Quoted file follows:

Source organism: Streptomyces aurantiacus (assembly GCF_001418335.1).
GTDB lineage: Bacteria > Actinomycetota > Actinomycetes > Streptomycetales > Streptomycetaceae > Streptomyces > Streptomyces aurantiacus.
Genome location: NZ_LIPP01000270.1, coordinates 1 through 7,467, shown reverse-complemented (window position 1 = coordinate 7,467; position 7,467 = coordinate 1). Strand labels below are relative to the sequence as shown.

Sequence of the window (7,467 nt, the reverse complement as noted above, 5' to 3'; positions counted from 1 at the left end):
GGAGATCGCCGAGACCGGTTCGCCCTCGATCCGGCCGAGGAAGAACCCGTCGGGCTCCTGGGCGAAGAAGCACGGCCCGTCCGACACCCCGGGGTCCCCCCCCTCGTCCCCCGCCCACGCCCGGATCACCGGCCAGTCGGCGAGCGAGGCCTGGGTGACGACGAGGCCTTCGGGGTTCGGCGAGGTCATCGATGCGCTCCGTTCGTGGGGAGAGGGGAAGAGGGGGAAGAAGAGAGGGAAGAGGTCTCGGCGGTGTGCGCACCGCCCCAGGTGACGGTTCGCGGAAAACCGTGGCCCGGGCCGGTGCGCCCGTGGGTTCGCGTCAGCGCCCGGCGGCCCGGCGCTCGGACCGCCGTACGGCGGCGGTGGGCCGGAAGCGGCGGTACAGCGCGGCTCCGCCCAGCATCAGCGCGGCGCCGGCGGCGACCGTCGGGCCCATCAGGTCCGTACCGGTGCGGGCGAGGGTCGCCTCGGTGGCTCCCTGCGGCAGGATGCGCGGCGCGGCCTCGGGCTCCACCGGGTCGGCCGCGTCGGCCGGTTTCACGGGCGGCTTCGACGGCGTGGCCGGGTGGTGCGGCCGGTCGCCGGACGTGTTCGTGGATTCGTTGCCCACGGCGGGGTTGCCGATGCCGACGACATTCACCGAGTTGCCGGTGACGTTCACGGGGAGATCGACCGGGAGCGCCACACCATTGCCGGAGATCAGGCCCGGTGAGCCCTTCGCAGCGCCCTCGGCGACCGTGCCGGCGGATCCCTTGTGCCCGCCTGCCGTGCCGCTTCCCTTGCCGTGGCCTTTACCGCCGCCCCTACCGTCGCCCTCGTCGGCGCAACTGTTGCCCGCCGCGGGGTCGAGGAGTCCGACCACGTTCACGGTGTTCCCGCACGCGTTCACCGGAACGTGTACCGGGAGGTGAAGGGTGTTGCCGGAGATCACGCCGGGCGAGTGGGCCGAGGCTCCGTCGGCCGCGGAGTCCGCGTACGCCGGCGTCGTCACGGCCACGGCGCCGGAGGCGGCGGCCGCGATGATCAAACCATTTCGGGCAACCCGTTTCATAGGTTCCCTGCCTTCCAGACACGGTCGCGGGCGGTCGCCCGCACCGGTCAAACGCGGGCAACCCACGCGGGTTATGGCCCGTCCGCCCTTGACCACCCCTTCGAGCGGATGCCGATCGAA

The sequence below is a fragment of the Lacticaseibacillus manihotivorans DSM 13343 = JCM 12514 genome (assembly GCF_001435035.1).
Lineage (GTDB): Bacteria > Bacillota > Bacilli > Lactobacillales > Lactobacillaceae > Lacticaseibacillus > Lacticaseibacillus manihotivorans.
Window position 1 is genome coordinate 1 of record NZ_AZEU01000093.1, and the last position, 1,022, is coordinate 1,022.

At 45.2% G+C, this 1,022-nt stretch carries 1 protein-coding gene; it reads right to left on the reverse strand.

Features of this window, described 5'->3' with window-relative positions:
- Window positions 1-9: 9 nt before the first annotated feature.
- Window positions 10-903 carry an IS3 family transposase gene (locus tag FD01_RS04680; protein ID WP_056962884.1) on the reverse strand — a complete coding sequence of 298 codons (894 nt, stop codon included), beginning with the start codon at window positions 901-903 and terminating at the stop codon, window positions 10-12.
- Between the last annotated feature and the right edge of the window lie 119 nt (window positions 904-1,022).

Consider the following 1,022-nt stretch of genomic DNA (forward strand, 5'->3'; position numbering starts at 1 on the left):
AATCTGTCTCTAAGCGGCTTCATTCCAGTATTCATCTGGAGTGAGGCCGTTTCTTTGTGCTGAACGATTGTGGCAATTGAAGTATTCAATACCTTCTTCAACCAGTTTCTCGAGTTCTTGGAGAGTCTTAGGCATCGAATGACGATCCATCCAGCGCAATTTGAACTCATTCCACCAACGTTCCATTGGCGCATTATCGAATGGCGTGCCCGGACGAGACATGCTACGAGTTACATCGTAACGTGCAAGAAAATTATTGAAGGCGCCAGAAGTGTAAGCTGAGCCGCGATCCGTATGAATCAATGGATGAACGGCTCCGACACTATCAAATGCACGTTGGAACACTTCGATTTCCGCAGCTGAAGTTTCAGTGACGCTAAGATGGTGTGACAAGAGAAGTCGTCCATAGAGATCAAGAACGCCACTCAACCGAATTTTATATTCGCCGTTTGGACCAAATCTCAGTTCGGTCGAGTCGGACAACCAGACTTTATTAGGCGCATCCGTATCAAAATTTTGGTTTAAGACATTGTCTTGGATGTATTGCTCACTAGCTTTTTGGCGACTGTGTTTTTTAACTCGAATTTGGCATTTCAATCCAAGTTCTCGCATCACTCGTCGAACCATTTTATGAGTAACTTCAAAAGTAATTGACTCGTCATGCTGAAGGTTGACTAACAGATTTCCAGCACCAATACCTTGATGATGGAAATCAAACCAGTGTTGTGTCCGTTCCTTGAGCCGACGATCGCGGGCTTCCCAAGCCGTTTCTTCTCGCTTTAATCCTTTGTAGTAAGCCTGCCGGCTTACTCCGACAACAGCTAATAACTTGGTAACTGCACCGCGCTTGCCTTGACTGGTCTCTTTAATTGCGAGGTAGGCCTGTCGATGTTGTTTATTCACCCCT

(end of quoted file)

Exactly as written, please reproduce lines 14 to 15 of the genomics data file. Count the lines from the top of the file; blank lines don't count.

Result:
Consider the following 1,022-nt stretch of genomic DNA (forward strand, 5'->3'; position numbering starts at 1 on the left):
AATCTGTCTCTAAGCGGCTTCATTCCAGTATTCATCTGGAGTGAGGCCGTTTCTTTGTGCTGAACGATTGTGGCAATTGAAGTATTCAATACCTTCTTCAACCAGTTTCTCGAGTTCTTGGAGAGTCTTAGGCATCGAATGACGATCCATCCAGCGCAATTTGAACTCATTCCACCAACGTTCCATTGGCGCATTATCGAATGGCGTGCCCGGACGAGACATGCTACGAGTTACATCGTAACGTGCAAGAAAATTATTGAAGGCGCCAGAAGTGTAAGCTGAGCCGCGATCCGTATGAATCAATGGATGAACGGCTCCGACACTATCAAATGCACGTTGGAACACTTCGATTTCCGCAGCTGAAGTTTCAGTGACGCTAAGATGGTGTGACAAGAGAAGTCGTCCATAGAGATCAAGAACGCCACTCAACCGAATTTTATATTCGCCGTTTGGACCAAATCTCAGTTCGGTCGAGTCGGACAACCAGACTTTATTAGGCGCATCCGTATCAAAATTTTGGTTTAAGACATTGTCTTGGATGTATTGCTCACTAGCTTTTTGGCGACTGTGTTTTTTAACTCGAATTTGGCATTTCAATCCAAGTTCTCGCATCACTCGTCGAACCATTTTATGAGTAACTTCAAAAGTAATTGACTCGTCATGCTGAAGGTTGACTAACAGATTTCCAGCACCAATACCTTGATGATGGAAATCAAACCAGTGTTGTGTCCGTTCCTTGAGCCGACGATCGCGGGCTTCCCAAGCCGTTTCTTCTCGCTTTAATCCTTTGTAGTAAGCCTGCCGGCTTACTCCGACAACAGCTAATAACTTGGTAACTGCACCGCGCTTGCCTTGACTGGTCTCTTTAATTGCGAGGTAGGCCTGTCGATGTTGTTTATTCACCCCT